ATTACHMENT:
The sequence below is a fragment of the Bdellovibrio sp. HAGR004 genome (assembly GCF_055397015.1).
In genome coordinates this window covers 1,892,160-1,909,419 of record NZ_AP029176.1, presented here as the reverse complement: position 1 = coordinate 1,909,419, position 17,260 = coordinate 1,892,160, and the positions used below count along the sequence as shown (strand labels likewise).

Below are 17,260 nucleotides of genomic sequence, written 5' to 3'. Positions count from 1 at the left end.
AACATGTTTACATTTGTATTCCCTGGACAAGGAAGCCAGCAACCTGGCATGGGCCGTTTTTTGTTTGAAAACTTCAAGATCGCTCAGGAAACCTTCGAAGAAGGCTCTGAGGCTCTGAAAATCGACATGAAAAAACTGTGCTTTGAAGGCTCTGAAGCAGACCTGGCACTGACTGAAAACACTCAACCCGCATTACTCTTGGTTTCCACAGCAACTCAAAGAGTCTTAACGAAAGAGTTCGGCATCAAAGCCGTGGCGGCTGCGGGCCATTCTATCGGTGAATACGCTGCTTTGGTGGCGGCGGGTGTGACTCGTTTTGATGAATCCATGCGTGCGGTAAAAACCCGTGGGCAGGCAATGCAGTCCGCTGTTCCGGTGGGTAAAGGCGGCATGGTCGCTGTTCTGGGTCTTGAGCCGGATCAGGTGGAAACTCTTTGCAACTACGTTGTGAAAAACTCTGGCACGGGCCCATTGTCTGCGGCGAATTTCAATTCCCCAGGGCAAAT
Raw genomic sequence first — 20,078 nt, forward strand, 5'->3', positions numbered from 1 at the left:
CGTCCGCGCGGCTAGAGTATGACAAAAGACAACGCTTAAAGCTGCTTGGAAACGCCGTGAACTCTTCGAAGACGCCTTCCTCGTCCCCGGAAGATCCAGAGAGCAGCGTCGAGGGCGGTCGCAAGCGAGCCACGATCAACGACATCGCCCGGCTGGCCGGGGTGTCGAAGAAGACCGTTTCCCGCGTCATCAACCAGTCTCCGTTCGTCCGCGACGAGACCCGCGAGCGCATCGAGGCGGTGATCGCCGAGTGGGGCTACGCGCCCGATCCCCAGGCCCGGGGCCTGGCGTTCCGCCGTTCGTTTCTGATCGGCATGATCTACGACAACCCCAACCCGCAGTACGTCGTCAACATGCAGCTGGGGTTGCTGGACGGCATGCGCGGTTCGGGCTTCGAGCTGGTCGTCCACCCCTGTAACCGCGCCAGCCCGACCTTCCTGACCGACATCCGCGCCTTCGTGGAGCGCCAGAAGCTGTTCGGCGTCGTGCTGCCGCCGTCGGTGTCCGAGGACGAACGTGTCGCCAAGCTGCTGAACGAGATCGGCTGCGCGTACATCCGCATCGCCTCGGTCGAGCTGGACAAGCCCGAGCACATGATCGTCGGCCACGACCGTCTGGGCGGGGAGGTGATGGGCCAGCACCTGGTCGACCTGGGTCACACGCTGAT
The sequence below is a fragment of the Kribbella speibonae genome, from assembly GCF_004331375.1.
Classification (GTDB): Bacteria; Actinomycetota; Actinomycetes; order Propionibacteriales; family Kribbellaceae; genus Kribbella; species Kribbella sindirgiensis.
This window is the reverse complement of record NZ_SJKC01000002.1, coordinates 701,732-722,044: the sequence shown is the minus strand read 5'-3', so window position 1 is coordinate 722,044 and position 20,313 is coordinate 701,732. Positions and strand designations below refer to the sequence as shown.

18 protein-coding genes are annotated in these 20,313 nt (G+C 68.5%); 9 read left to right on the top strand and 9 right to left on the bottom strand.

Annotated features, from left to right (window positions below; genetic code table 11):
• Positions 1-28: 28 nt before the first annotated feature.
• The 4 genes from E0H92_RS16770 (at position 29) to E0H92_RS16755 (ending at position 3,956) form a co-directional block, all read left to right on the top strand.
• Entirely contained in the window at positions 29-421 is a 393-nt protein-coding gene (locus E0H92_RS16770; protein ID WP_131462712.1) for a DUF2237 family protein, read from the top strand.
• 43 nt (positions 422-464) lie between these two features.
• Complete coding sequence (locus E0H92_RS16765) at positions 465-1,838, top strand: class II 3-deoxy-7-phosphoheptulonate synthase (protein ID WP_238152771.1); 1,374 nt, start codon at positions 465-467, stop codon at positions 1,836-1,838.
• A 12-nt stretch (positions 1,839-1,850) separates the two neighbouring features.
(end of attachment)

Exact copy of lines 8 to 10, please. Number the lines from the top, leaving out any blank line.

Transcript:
Classification (GTDB): Bacteria; Actinomycetota; Actinomycetes; order Propionibacteriales; family Kribbellaceae; genus Kribbella; species Kribbella sindirgiensis.
This window is the reverse complement of record NZ_SJKC01000002.1, coordinates 701,732-722,044: the sequence shown is the minus strand read 5'-3', so window position 1 is coordinate 722,044 and position 20,313 is coordinate 701,732. Positions and strand designations below refer to the sequence as shown.

18 protein-coding genes are annotated in these 20,313 nt (G+C 68.5%); 9 read left to right on the top strand and 9 right to left on the bottom strand.